(Texts in Hebrew, with three texts in English) --- This book contains case studies of the psychological treatment of ultra-orthodox patients. Presenting problems treated include social phobia, religiosity, and obsessive-compulsive, eating and conduct disorders, amongst others. The appendix contains three articles in English which include a description of the unorthodox treatment of an ultra-orthodox adolescent, guidelines in the treatment of haredi patients and a discussion of the sensitive and controversial issue of cross-gender therapy with haredi and religious patients --- The editors are hopeful that this slim volume will pave the way for haredi rabbis, seminary heads and arbiters to greater appreciation of the value and benefits of psychological treatment for people suffering from emotional, psychological and behavioral difficulties and disturbances. (From the preface) --- "This slim book describes the unique psychological problems and issues presented by haredi patients and the unique considerations and challenges that face the therapist in treating them. Included are descriptions of unorthodox and creative treatment interventions demonstrating the need to at times 'to think outside the box'. I believe that mental health practitioners that are involved in treating religious and ultra-orthodox clientele and even those not involved, will find this book an interesting, informative and a worthwhile read." (Benni Feldman, Ph.D., Director of Psychological Services, Kaplan Medical Center, Rehovot, Israel; Lecturer, Medical Psychology Graduate Program, The Academic College of Tel-Aviv-Yafo.) --- "We believe that this modest book, the third in a series of books that deal with the interface of mental health and Judaism sponsored by Nefesh Israel, an organization of orthodox mental health professionals, will enrich the reader and provide him with much material for thought. We thank the editors for including in the book controversial and challenging topics as cross-gender therapy with religious and ultra-orthodox patients and involvement of rabbis in psychological treatment, and case studies involving original and creative treatment interventions." (Leah Abramowitz, M.S.W., Judith Guedalia, Ph.D., Yoceved Berlowitz, M.D., chair-persons of Nefesh Israel.) --- Seymour Hoffman, Ph.D., is a senior clinical psychologist who worked in a variety of mental health facilities in the United States and Israel for over half a century and has published numerous papers and several books on psychotherapy in Hebrew and English. He presently works as a supervising psychologist in a mental health clinic in Bnei Brak, Israel. --- Frumi Gottlieb, M.S.W., is a certified social work supervisor. In the past, she was director of the Welfare Department in Efal, Israel, and taught social work in Ariel College. Presently she is ths chief social worker in a mental health clinic in Bnei Brak, Israel, and supervises social workers and students.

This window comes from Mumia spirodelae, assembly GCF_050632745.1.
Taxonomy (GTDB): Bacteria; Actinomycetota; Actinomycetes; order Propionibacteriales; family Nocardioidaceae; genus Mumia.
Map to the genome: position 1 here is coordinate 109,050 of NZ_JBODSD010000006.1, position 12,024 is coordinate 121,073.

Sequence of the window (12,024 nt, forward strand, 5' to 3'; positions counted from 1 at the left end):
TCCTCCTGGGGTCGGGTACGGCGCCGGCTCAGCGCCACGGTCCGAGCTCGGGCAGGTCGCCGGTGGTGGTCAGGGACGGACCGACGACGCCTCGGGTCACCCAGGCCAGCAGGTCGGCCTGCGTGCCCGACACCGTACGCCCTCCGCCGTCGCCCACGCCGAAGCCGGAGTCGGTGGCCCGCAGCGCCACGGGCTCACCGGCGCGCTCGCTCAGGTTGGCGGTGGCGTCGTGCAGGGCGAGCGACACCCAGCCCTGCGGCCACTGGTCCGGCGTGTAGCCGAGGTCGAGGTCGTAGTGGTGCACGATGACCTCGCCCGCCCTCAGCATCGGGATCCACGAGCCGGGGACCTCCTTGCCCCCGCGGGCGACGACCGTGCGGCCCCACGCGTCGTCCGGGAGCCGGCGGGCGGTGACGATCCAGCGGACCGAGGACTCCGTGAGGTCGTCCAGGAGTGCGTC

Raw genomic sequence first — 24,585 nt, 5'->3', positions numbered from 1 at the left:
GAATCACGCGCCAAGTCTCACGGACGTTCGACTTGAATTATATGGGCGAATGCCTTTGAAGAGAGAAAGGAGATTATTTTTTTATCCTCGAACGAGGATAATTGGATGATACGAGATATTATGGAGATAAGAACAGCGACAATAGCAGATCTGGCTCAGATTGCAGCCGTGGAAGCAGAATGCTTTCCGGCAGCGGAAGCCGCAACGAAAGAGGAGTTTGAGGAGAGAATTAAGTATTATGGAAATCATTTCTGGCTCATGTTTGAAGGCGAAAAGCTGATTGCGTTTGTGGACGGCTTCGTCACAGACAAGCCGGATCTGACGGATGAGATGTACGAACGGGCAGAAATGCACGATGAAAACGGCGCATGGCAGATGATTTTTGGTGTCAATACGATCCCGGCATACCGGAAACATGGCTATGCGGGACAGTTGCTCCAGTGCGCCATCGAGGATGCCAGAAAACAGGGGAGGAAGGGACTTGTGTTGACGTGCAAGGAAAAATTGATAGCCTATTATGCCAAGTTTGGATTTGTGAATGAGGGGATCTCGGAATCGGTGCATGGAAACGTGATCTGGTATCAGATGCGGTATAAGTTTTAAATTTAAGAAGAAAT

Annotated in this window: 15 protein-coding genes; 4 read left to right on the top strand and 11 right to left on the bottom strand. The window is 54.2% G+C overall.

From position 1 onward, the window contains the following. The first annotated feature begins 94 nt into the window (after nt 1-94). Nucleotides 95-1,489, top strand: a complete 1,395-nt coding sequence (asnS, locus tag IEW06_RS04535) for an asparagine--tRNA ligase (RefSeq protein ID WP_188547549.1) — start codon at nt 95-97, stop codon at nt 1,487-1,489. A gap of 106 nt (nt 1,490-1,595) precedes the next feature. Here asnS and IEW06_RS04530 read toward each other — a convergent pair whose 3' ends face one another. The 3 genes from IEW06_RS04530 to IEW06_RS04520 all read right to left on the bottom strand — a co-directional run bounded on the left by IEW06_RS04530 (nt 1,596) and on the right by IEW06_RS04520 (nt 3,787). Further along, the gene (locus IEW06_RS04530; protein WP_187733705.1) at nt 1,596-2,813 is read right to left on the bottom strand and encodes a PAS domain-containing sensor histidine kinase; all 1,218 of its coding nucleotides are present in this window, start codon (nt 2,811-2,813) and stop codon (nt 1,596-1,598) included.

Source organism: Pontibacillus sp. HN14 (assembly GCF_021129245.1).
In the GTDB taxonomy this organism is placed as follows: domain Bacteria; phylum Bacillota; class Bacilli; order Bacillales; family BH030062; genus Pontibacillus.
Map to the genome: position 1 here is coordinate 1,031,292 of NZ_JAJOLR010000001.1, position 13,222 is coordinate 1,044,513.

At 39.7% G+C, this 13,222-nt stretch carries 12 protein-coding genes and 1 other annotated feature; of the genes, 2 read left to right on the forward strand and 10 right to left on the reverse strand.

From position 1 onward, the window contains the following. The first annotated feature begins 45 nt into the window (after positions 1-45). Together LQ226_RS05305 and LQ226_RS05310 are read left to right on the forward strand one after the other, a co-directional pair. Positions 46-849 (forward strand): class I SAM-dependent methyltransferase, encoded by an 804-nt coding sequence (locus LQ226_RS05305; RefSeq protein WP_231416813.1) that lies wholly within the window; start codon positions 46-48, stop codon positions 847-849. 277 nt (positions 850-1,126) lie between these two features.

This book in Hebrew (with 4 contributions in English) presents case histories that describe the effective interventions of cotherapists and brief interventions of consultants, that succeeded to free therapists and patients from treatment impasses, by working together in a dialectical cotherapy approach. In this approach, the cotherapists, from the beginning of therapy until its successful conclusion, present contrasting views, attitudes and stances toward the patient(s), as one is confronting and challenging while his partner is supportive and encouraging. In the foreword, the theoretical underpinnings of this approach is explained and its advantages in treating especially difficult patients - individuals, couples and families are presented. The treatment cases described include mutism, phobias, obsessive-compulsive disorders, and behavioral disorder amongst others, where the patients displayed considerable resistance to treatment. In addition, five articles are presented that describe non-conventional therapeutic views and approaches. An added bonus to the book are the four articles in English in the appendix which discuss interesting and controversial issues regarding psychotherapy and Judaism, such as Rabbi Haim Rapaport's article on "Judaism an Homosexuality". --- "I find that the concept of cotherapy that the author presents is a very interesting approach to create therapeutic momentum. Besides being dialectic, it also delivers a paradoxical message." (Nick Cummings, Ph. D., Former president of the American Psychological Association. Author of "Focused Psychotherapy") --- "It is amazing how much can be made out of such a parsimonious technique (dialectical psychotherapy). So simple and so useful." (Haim Omer, Ph. D., Professor of Psychology, Tel-Aviv University.Author of "Critical Interventions in Psychotherapy") --- "This volume is a pleasurable and easy read. Any practicing therapist will find themselves challenged to think of their own cases in new ways as they read the rich case material and the accompanying clinical rationale presented." (Moses Preiser, Ph.D., Former Director of Psychological Services, Kings County Hospital Center, Brooklyn, New York)